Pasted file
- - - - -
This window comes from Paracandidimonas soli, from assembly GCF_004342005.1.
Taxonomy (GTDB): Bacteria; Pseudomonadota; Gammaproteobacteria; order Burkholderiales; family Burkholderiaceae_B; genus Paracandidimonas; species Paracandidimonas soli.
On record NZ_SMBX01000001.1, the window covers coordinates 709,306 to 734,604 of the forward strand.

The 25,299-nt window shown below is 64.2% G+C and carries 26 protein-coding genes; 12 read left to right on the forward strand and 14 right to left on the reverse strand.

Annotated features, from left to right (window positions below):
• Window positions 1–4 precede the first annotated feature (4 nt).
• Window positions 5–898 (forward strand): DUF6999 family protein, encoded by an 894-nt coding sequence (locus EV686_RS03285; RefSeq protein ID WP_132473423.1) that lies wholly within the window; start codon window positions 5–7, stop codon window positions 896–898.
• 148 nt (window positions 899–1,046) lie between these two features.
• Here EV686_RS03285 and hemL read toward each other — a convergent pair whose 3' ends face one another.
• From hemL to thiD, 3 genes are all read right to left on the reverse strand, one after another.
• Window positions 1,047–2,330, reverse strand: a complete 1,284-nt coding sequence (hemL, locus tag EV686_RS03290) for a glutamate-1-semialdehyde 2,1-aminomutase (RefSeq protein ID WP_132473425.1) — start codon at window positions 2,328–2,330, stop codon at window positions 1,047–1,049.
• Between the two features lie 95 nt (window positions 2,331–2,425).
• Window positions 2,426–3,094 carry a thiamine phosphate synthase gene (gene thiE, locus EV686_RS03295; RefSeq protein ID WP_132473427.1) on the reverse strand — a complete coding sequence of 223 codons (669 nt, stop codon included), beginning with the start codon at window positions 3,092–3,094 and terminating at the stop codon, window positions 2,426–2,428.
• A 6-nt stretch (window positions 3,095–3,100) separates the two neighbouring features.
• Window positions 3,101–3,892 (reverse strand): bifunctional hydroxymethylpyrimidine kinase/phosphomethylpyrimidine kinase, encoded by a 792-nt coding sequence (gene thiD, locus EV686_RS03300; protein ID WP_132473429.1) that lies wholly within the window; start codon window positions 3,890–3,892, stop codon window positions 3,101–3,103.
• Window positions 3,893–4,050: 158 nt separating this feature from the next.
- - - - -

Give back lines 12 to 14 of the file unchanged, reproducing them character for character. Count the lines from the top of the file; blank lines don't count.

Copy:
• Between the two features lie 95 nt (window positions 2,331–2,425).
• Window positions 2,426–3,094 carry a thiamine phosphate synthase gene (gene thiE, locus EV686_RS03295; RefSeq protein ID WP_132473427.1) on the reverse strand — a complete coding sequence of 223 codons (669 nt, stop codon included), beginning with the start codon at window positions 3,092–3,094 and terminating at the stop codon, window positions 2,426–2,428.
• A 6-nt stretch (window positions 3,095–3,100) separates the two neighbouring features.